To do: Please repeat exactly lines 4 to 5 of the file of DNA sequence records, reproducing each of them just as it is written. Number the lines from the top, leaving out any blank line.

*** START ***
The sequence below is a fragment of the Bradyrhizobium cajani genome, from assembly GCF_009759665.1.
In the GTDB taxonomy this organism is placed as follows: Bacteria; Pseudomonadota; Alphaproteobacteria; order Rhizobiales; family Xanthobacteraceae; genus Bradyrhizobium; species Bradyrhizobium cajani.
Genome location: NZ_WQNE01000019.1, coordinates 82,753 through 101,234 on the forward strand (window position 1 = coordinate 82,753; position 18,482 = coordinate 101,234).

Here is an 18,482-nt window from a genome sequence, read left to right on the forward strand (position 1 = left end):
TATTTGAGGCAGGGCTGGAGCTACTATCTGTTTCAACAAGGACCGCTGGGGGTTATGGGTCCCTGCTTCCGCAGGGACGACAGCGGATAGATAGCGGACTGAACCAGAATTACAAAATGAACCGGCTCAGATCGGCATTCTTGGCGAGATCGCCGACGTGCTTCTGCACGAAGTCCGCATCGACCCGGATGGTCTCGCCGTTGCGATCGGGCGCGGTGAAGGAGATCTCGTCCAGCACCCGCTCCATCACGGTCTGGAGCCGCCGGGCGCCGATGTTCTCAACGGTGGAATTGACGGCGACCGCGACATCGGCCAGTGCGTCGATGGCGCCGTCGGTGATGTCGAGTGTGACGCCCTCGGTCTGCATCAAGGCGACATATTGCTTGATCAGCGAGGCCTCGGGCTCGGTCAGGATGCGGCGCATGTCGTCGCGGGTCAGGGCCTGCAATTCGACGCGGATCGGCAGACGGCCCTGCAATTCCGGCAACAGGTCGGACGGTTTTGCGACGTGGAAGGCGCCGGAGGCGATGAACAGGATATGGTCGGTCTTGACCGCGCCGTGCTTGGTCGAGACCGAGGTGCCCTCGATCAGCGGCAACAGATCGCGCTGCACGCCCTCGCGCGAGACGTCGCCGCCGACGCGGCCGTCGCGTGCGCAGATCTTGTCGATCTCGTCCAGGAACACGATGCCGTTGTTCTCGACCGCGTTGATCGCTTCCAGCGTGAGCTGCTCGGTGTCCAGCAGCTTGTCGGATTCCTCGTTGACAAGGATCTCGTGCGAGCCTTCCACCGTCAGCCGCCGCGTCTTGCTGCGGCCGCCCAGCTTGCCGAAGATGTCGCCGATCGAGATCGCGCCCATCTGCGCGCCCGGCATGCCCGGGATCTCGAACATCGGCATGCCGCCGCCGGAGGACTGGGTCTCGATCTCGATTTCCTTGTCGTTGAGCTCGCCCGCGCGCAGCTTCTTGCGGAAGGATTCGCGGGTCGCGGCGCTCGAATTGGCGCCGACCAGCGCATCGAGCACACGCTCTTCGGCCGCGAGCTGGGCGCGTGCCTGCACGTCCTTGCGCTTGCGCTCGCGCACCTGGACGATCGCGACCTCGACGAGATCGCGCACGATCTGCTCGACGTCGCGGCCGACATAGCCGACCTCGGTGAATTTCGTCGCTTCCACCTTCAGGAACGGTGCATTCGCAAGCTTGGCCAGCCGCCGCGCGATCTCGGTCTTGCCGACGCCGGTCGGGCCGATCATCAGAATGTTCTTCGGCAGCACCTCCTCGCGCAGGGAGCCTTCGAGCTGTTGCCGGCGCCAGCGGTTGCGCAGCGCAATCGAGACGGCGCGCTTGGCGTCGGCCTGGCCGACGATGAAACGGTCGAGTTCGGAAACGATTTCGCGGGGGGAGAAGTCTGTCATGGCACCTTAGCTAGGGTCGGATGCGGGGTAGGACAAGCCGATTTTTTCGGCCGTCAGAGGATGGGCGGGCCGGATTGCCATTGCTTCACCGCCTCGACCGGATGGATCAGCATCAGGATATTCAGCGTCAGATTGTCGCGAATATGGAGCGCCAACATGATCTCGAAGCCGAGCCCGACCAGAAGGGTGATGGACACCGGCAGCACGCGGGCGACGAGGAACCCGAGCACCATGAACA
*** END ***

Here is an 18,482-nt window from a genome sequence, read left to right on the forward strand (position 1 = left end):
TATTTGAGGCAGGGCTGGAGCTACTATCTGTTTCAACAAGGACCGCTGGGGGTTATGGGTCCCTGCTTCCGCAGGGACGACAGCGGATAGATAGCGGACTGAACCAGAATTACAAAATGAACCGGCTCAGATCGGCATTCTTGGCGAGATCGCCGACGTGCTTCTGCACGAAGTCCGCATCGACCCGGATGGTCTCGCCGTTGCGATCGGGCGCGGTGAAGGAGATCTCGTCCAGCACCCGCTCCATCACGGTCTGGAGCCGCCGGGCGCCGATGTTCTCAACGGTGGAATTGACGGCGACCGCGACATCGGCCAGTGCGTCGATGGCGCCGTCGGTGATGTCGAGTGTGACGCCCTCGGTCTGCATCAAGGCGACATATTGCTTGATCAGCGAGGCCTCGGGCTCGGTCAGGATGCGGCGCATGTCGTCGCGGGTCAGGGCCTGCAATTCGACGCGGATCGGCAGACGGCCCTGCAATTCCGGCAACAGGTCGGACGGTTTTGCGACGTGGAAGGCGCCGGAGGCGATGAACAGGATATGGTCGGTCTTGACCGCGCCGTGCTTGGTCGAGACCGAGGTGCCCTCGATCAGCGGCAACAGATCGCGCTGCACGCCCTCGCGCGAGACGTCGCCGCCGACGCGGCCGTCGCGTGCGCAGATCTTGTCGATCTCGTCCAGGAACACGATGCCGTTGTTCTCGACCGCGTTGATCGCTTCCAGCGTGAGCTGCTCGGTGTCCAGCAGCTTGTCGGATTCCTCGTTGACAAGGATCTCGTGCGAGCCTTCCACCGTCAGCCGCCGCGTCTTGCTGCGGCCGCCCAGCTTGCCGAAGATGTCGCCGATCGAGATCGCGCCCATCTGCGCGCCCGGCATGCCCGGGATCTCGAACATCGGCATGCCGCCGCCGGAGGACTGGGTCTCGATCTCGATTTCCTTGTCGTTGAGCTCGCCCGCGCGCAGCTTCTTGCGGAAGGATTCGCGGGTCGCGGCGCTCGAATTGGCGCCGACCAGCGCATCGAGCACACGCTCTTCGGCCGCGAGCTGGGCGCGTGCCTGCACGTCCTTGCGCTTGCGCTCGCGCACCTGGACGATCGCGACCTCGACGAGATCGCGCACGATCTGCTCGACGTCGCGGCCGACATAGCCGACCTCGGTGAATTTCGTCGCTTCCACCTTCAGGAACGGTGCATTCGCAAGCTTGGCCAGCCGCCGCGCGATCTCGGTCTTGCCGACGCCGGTCGGGCCGATCATCAGAATGTTCTTCGGCAGCACCTCCTCGCGCAGGGAGCCTTCGAGCTGTTGCCGGCGCCAGCGGTTGCGCAGCGCAATCGAGACGGCGCGCTTGGCGTCGGCCTGGCCGACGATGAAACGGTCGAGTTCGGAAACGATTTCGCGGGGGGAGAAGTCTGTCATGGCACCTTAGCTAGGGTCGGATGCGGGGTAGGACAAGCCGATTTTTTCGGCCGTCAGAGGATGGGCGGGCCGGATTGCCATTGCTTCACCGCCTCGACCGGATGGATCAGCATCAGGATATTCAGCGTCAGATTGTCGCGAATATGGAGCGCCAACATGATCTCGAAGCCGAGCCCGACCAGAAGGGTGATGGACACCGGCAGCACGCGGGCGACGAGGAACCCGAGCACCATGAACA